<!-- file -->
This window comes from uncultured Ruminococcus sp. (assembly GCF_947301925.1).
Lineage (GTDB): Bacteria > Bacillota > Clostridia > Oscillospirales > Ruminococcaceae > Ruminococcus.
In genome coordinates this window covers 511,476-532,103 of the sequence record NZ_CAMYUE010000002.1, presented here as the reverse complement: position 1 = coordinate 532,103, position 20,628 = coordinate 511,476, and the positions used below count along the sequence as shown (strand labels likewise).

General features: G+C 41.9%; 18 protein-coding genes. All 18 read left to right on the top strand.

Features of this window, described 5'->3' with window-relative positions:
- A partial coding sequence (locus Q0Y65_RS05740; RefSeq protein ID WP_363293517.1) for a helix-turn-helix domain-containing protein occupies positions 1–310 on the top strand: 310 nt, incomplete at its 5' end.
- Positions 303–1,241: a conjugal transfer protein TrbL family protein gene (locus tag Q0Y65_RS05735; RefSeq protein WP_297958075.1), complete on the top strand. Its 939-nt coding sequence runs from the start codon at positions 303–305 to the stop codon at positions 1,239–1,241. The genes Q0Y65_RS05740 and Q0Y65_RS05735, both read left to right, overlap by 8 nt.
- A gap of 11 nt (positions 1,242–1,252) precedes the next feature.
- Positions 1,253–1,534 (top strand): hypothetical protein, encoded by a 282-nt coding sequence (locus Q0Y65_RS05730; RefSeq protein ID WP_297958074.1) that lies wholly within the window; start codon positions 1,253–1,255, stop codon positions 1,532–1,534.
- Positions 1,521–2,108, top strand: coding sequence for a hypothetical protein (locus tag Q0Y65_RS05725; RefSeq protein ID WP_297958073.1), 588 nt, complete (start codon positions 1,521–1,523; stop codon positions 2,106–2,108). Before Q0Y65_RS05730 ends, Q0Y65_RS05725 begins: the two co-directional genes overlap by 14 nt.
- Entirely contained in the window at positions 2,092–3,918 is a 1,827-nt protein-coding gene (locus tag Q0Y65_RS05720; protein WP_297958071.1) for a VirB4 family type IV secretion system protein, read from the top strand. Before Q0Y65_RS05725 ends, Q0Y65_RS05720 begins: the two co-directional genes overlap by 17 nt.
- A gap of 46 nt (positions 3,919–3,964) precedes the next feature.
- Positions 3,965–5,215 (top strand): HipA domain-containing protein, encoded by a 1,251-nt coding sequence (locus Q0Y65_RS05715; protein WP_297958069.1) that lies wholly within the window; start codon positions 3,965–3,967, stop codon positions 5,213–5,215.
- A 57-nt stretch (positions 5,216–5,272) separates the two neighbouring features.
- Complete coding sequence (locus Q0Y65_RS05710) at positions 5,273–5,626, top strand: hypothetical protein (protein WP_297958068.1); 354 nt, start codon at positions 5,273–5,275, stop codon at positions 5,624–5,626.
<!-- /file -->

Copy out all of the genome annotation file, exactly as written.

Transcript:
This window comes from uncultured Ruminococcus sp. (assembly GCF_947301925.1).
Lineage (GTDB): Bacteria > Bacillota > Clostridia > Oscillospirales > Ruminococcaceae > Ruminococcus.
In genome coordinates this window covers 511,476-532,103 of the sequence record NZ_CAMYUE010000002.1, presented here as the reverse complement: position 1 = coordinate 532,103, position 20,628 = coordinate 511,476, and the positions used below count along the sequence as shown (strand labels likewise).

General features: G+C 41.9%; 18 protein-coding genes. All 18 read left to right on the top strand.

Features of this window, described 5'->3' with window-relative positions:
- A partial coding sequence (locus Q0Y65_RS05740; RefSeq protein ID WP_363293517.1) for a helix-turn-helix domain-containing protein occupies positions 1–310 on the top strand: 310 nt, incomplete at its 5' end.
- Positions 303–1,241: a conjugal transfer protein TrbL family protein gene (locus tag Q0Y65_RS05735; RefSeq protein WP_297958075.1), complete on the top strand. Its 939-nt coding sequence runs from the start codon at positions 303–305 to the stop codon at positions 1,239–1,241. The genes Q0Y65_RS05740 and Q0Y65_RS05735, both read left to right, overlap by 8 nt.
- A gap of 11 nt (positions 1,242–1,252) precedes the next feature.
- Positions 1,253–1,534 (top strand): hypothetical protein, encoded by a 282-nt coding sequence (locus Q0Y65_RS05730; RefSeq protein ID WP_297958074.1) that lies wholly within the window; start codon positions 1,253–1,255, stop codon positions 1,532–1,534.
- Positions 1,521–2,108, top strand: coding sequence for a hypothetical protein (locus tag Q0Y65_RS05725; RefSeq protein ID WP_297958073.1), 588 nt, complete (start codon positions 1,521–1,523; stop codon positions 2,106–2,108). Before Q0Y65_RS05730 ends, Q0Y65_RS05725 begins: the two co-directional genes overlap by 14 nt.
- Entirely contained in the window at positions 2,092–3,918 is a 1,827-nt protein-coding gene (locus tag Q0Y65_RS05720; protein WP_297958071.1) for a VirB4 family type IV secretion system protein, read from the top strand. Before Q0Y65_RS05725 ends, Q0Y65_RS05720 begins: the two co-directional genes overlap by 17 nt.
- A gap of 46 nt (positions 3,919–3,964) precedes the next feature.
- Positions 3,965–5,215 (top strand): HipA domain-containing protein, encoded by a 1,251-nt coding sequence (locus Q0Y65_RS05715; protein WP_297958069.1) that lies wholly within the window; start codon positions 3,965–3,967, stop codon positions 5,213–5,215.
- A 57-nt stretch (positions 5,216–5,272) separates the two neighbouring features.
- Complete coding sequence (locus Q0Y65_RS05710) at positions 5,273–5,626, top strand: hypothetical protein (protein WP_297958068.1); 354 nt, start codon at positions 5,273–5,275, stop codon at positions 5,624–5,626.